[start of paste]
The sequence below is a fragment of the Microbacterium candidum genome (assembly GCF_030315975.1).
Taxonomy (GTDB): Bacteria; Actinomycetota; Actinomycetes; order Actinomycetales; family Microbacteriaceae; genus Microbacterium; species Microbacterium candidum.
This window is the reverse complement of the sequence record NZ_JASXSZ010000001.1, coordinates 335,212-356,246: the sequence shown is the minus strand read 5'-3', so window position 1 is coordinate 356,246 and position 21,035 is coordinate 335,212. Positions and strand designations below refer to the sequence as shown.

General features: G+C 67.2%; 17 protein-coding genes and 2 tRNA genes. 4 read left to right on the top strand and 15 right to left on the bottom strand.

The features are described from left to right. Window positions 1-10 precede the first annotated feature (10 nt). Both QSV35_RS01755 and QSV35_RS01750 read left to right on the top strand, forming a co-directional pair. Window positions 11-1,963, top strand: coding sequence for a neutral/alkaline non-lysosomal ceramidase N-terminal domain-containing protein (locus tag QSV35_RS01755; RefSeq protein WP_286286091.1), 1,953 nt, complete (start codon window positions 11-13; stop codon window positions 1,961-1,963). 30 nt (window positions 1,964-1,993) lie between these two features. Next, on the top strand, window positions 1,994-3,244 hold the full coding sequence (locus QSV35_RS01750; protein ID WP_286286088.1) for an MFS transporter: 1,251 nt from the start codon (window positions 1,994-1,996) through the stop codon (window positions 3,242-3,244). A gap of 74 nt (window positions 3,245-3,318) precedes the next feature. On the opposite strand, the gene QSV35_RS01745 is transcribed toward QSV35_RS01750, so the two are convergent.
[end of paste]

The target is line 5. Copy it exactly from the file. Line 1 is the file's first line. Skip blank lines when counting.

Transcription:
The features are described from left to right. Window positions 1-10 precede the first annotated feature (10 nt). Both QSV35_RS01755 and QSV35_RS01750 read left to right on the top strand, forming a co-directional pair. Window positions 11-1,963, top strand: coding sequence for a neutral/alkaline non-lysosomal ceramidase N-terminal domain-containing protein (locus tag QSV35_RS01755; RefSeq protein WP_286286091.1), 1,953 nt, complete (start codon window positions 11-13; stop codon window positions 1,961-1,963). 30 nt (window positions 1,964-1,993) lie between these two features. Next, on the top strand, window positions 1,994-3,244 hold the full coding sequence (locus QSV35_RS01750; protein ID WP_286286088.1) for an MFS transporter: 1,251 nt from the start codon (window positions 1,994-1,996) through the stop codon (window positions 3,242-3,244). A gap of 74 nt (window positions 3,245-3,318) precedes the next feature. On the opposite strand, the gene QSV35_RS01745 is transcribed toward QSV35_RS01750, so the two are convergent.